“Grease” wraps Pioneer Theatre season with rollicking production

Sat May 11, 2019 at 11:50 am
By Edward Reichel

Emma Hearn as Sandy and Pascal Pastrana as Danny star in Pioneer Theatre’s “Grease.”

For its final show of the season Pioneer Theatre Company is presenting a rollicking production of the Jim Jacobs and Warren Casey musical Grease, with a stand-out cast of actors.

Grease chronicles the day-to-day lives of a group of 1950s’ high school students both in and out of class. The show, which debuted in 1971, is campy and filled with period clichés that likely didn’t register with the mainly young crowd at Friday’s opening performance. But that doesn’t make a difference, since the show is a delightful romp that’s just plain fun.

While the story is really just a framework for a string of catchy tunes, it nevertheless still touches (briefly) on some serious issues, such as peer pressure, teen pregnancy, gang violence and general teenage angst—problems that are just as relevant now as they were when the story takes place. And the large, talented cast did a remarkable job acting, singing and dancing their way through the show.

The two leads—Emma Hearn as Sandy and Pascal Pastrana as Danny—both gave top-notch performances opening night.

Sandy is the new student at the fictional Rydell High School, a sweet and innocent girl who wants to be part of the Pink Ladies, the popular girls’ school clique. She keeps resisting all the temptations they put before her, until she finally gives in just to get the love of her life, Danny.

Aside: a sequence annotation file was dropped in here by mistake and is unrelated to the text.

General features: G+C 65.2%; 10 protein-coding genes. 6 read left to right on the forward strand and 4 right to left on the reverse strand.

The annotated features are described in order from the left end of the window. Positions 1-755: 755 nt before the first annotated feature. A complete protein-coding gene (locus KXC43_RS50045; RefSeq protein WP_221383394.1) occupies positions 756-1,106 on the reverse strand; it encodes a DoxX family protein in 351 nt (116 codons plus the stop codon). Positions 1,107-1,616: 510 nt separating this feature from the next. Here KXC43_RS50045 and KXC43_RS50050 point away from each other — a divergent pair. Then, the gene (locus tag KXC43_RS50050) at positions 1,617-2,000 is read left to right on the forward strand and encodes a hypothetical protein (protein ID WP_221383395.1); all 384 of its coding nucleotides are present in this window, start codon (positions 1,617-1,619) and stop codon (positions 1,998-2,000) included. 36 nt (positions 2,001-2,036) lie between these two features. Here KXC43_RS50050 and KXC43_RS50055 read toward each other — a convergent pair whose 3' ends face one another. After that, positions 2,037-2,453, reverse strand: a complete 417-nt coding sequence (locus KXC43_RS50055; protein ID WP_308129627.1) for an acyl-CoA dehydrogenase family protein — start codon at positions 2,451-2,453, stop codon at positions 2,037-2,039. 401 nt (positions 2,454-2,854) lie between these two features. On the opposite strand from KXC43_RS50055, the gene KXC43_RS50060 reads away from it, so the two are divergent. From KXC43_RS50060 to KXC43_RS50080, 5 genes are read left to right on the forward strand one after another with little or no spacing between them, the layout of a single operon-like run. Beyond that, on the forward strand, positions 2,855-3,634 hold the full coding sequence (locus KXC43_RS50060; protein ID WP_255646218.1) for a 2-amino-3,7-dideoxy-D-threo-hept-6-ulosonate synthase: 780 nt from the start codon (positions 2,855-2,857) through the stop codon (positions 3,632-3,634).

Emma Hearn gave a strong performance as Sandy. She was wonderfully credible throughout as the shy and rather naïve girl, and her transformation at the end was also very believable. Hearn is an excellent actor with solid vocal chops, and she gave a fine rendition of the well-known ballad, “Hopelessly Devoted to You.”

Pascal Pastrana was also in top form Friday as the tough guy who melts when he’s alone with Sandy. He keeps his hardened persona intact when he’s around his buddies, but deep inside he’s really a softie who tries his hardest to hide it. Pastrana did a remarkable job in shifting between the two sides of his personality. And to top it off, there was great chemistry between him and Hearn.

Among the Pink Ladies, Alex Kidder was notable as the streetwise Betty Rizzo. She acts a lot older than her years, and that gets her into trouble, but she’s a survivor and, just like Danny, she’s a good soul underneath her hard veneer.

The other Pink Ladies were also wonderful, in particular Kate Cassidy Ryan as Jan, and Jaymie Inouye as Frenchy.

And among the others in Danny’s small circle of friends, David Park was notable as Kenickie, as was Michael Schimmele as Roger (who displayed some remarkably limber dance moves in the number “Mooning”).

Dave Anthony Vogel was delightful in the drag role of the Teen Angel, going miles over the top in “Beauty School Dropout,” with Frenchy and the other Pink Ladies as his back up singers.

Director Karen Azenberg (who also did the choreography) was skillful in her blocking, and allowed the action to move at a bright pace, with seamless scene changes.

Sets and costumes (by James Noone and Patrick Holt, respectively) captured the 50s era perfectly. And musical director (and keyboardist) Helen Gregory and her band supported the cast wonderfully with tight, dynamic playing.

Pioneer Theater’s’ Grease is a show that’s well worth anyone’s time to go and see.

Grease runs through May 25 at Pioneer Theatre. pioneertheatre.org; 801-581-6961.

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